Protests in Brazil

News

"Hundreds of thousands of people have taken part in protests across Brazil calling for the impeachment of President Dilma Rousseff in the past days." (Source: BBC News)

“The protests represent growing frustration with political elites and parties more generally, stemming from corruption, poor public services and the growing economic insecurity caused by Brazil’s economic slowdown post-commodity boom.”
- Philip Oxhorn

Philip Oxhorn, Professor of Political Science and Founding Director of the Institute for the Study of International Development at McGill University.
Expertise: He’s an expert in democracy, economic development and Latin American Comparative Politics. Editor-in-Chief of Latin American Research Review, his latest book, Sustaining Civil Society: Economic Change, Democracy, and the Social Construction of Citizenship in Latin America, was published in 2011.
Contact: philip.oxhorn [at] mcgill.ca. He answers in English and Spanish.

“Brazilians are disillusioned with the state of the economy, spending on the World Cup and Olympics (as opposed to education, housing and health care), and mounting corruption scandals. This is in contrast to the significant economic progress made in preceding years which led Brazilians to believe they would continue to progress on the road of economic development.”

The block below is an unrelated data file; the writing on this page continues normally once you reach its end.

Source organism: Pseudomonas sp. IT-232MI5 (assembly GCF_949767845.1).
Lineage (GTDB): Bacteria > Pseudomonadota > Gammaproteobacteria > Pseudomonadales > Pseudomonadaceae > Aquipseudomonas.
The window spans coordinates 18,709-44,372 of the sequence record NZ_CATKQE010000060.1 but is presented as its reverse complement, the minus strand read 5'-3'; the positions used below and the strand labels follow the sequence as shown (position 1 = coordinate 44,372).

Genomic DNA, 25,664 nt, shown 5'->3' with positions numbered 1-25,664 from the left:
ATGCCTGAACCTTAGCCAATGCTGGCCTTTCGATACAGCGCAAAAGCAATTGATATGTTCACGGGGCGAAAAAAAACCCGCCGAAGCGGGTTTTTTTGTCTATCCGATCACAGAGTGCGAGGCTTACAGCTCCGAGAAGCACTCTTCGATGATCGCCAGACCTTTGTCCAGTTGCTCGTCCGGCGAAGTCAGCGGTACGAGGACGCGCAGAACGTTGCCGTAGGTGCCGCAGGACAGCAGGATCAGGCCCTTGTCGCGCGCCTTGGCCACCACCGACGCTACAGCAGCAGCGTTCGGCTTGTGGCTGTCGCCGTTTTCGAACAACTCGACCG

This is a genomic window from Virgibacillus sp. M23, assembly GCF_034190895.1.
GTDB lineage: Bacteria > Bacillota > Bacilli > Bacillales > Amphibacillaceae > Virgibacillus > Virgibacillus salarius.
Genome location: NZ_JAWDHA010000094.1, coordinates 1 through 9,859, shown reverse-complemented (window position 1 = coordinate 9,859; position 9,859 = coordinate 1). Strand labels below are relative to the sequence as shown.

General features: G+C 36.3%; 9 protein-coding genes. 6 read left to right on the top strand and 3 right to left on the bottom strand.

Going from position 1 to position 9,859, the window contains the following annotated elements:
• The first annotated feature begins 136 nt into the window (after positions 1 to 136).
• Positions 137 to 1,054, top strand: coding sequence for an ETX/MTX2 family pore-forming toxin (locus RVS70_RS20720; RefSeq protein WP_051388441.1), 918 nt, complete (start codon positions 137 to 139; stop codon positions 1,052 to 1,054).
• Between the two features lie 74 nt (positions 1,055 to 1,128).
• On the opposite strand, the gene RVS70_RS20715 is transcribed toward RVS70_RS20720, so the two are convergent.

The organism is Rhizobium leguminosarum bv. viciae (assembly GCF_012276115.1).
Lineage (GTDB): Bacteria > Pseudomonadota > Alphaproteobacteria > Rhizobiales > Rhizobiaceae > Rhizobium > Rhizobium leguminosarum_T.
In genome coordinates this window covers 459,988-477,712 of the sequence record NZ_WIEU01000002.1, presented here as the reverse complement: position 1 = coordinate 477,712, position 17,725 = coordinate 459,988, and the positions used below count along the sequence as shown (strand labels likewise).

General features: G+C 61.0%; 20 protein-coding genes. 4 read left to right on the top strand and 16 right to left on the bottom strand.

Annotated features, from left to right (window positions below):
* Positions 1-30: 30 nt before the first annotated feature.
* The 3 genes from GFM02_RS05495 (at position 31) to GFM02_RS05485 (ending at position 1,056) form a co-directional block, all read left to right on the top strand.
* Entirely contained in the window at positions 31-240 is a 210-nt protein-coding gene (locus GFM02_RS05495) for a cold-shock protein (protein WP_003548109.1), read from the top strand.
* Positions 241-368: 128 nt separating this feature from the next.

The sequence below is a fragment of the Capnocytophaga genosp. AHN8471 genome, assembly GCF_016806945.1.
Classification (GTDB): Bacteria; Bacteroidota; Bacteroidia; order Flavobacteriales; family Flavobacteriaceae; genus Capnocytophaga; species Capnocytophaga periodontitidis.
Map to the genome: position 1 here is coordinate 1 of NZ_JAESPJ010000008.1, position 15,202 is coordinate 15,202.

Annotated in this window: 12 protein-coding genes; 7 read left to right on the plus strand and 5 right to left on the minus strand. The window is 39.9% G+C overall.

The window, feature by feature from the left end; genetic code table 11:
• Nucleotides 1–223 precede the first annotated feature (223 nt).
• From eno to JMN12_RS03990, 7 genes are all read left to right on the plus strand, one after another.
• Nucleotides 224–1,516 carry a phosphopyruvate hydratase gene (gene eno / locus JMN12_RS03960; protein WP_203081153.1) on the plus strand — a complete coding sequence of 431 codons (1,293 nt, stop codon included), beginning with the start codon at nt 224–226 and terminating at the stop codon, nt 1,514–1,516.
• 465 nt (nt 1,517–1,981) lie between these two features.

- Alfred Jaeger

Alfred Jaeger, Associate professor, Desautels Faculty of Management at McGill University.
Expertise: Prof. Jaeger teaches Cross-Cultural Management and Organizational Behavior to undergraduate and MBA students.  He visits Brazil each year with students from his Cross-cultural management class. His last time in Brazil was back in May.
Contact: alfred.jaeger [at] mcgill.ca. He answers in English, French and Portuguese. He’s available in the upcoming days (except Wednesday afternoon, and Friday).

Manuel Balan, Assistant Professor, Department of Political Science, Institute for the Study of International Development, McGill University
Expertise: He's interested in Latin American Politics, Corruption and Development, Political Competition, Politics of the Media and Scandals, Transparency and Anti-Corruption Policies, Political parties and political Systems, among other things.
Contact: manuel.balan [at] mcgill.ca. He answers in English and Spanish.

For cellphone numbers, contact vincent.allaire [at] mcgill.ca

Contact Information

Contact: 
Vincent Allaire
Organization: 
Media Relations Office
Email: 
vincent.allaire [at] mcgill.ca
Office Phone: 
514-398-6693
Mobile Phone: 
514-704-6693